Even if one were to conclude that the discrepancy between the inventory's wholesale value and the liquidation's receipts was in itself insufficient to rebut Glickman's testimony, one may nevertheless conclude that the pricing and receipts were inadequate from Meriba Nadler's testimony that the "going-out-of-business market value" of the inventory was more than $100,000. Appendix at 857. I infer from the majority's opinion that they would exclude this testimony as inadmissible under Fed.R.Evid. 701, which states:


If the witness is not testifying as an expert, his testimony in the form of opinions or inferences is limited to those opinions or inferences which are (a) rationally based on the perception of the witness and (b) helpful to a clear understanding of his testimony or the determination of a fact in issue.


"The modern trend favors the admission of opinion testimony, provided that it is well founded on personal knowledge and susceptible to specific cross-examination." Teen-Ed, Inc. v. Kimball International, Inc., 620 F.2d 399, 403 (3d Cir.1980). The majority obviously believes that Nadler did not possess sufficient personal knowledge to testify about liquidation value ("She advanced ... no single instance of any personal connection with liquidation sales, either directly or indirectly."), despite her sworn response (to a question about the basis for her allegation that the furniture was grossly underpriced) that she was a "furniture person" with "extensive experience" who "[knew] about these things." Appendix at 589, 856. Here the majority has misperceived the standard to be applied.


[T]he judge retains the power to reject the evidence if it could not reasonably be believed--i.e., if as a matter of law no trier of fact could find that the witness actually perceived the matter about which he is testifying.... "But where [the witness] swears that he has personal knowledge of a matter of which it is merely very unlikely that he was a percipient witness, his testimony will stand and may be credited by the trier, unless the opponent on cross-examination secures disclosure of facts demonstrating that his knowledge was second-hand or inferred knowledge."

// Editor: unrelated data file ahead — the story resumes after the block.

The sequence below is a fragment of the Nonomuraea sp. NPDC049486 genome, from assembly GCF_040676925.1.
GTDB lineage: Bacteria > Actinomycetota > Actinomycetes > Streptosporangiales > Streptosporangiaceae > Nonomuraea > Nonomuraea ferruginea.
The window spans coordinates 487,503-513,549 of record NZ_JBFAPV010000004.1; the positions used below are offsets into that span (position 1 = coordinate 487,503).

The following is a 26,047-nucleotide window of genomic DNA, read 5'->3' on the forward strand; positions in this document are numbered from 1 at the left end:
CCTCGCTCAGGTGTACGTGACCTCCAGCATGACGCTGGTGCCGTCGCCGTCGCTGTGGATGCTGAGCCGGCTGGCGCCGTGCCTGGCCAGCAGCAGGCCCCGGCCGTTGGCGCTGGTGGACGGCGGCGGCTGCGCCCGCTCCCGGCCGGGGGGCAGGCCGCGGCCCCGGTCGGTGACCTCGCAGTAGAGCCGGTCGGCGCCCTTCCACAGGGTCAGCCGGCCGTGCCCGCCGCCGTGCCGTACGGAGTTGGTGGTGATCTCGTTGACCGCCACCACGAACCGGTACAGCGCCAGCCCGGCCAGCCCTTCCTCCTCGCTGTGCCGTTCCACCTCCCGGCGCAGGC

3 Weinstein's Evidence Sec. 602 (1982) (footnotes omitted) (quoting Morgan, Basic Problems of Evidence 59-60 (1962)). Accord, Adkins v. Dirickson, 523 F.Supp. 1281, 1284 (E.D.Pa.1981) ("A witness is deemed competent to testify unless it is nearly impossible that he had first-hand observation.").


Nadler swore that she had knowledge of furniture liquidation pricing. The question then becomes whether BayBank discharged its own burden by "secur[ing] disclosure of facts demonstrating that [her] knowledge was second-hand or inferred knowledge." Here, the majority opinion, which scrutinized Nadler's deposition with such care for shortcomings in the plaintiffs' case, seems to have overlooked the defendant's failure to elicit from Nadler that her testimony was based on second-hand knowledge, if indeed it was. The majority opinion does quote the following exchange from Nadler's deposition:


Q. Have you ever seen it done in a bankruptcy liquidation sale before?


A. Specifically, let's see. I'm not sure. I've heard this discussed many times, that it is done, but I can't tell you specifically what companies.


Appendix at 860.


The "it" to which both question and answer refer, however, is the practice of padding the inventory, not her personal observation of liquidation sales themselves. Assuming that Nadler's answer establishes conclusively that she was without personal knowledge of the padding practice, the exchange does not satisfy BayBank's burden of rebutting her testimony that she had personal knowledge of furniture liquidation pricing. Accordingly, I must conclude that Nadler's deposition reflects personal knowledge sufficient to meet admissibility requirements in general and, more particularly, for the purposes of opinion testimony by a lay witness under Rule 701.


Establishing Nadler's personal knowledge of furniture liquidation pricing does not necessarily render her opinion testimony admissible, however. The First Circuit does not appear to have addressed the question directly, but the Fifth Circuit has set out what may be the most fully articulated criteria for admissibility under Rule 701: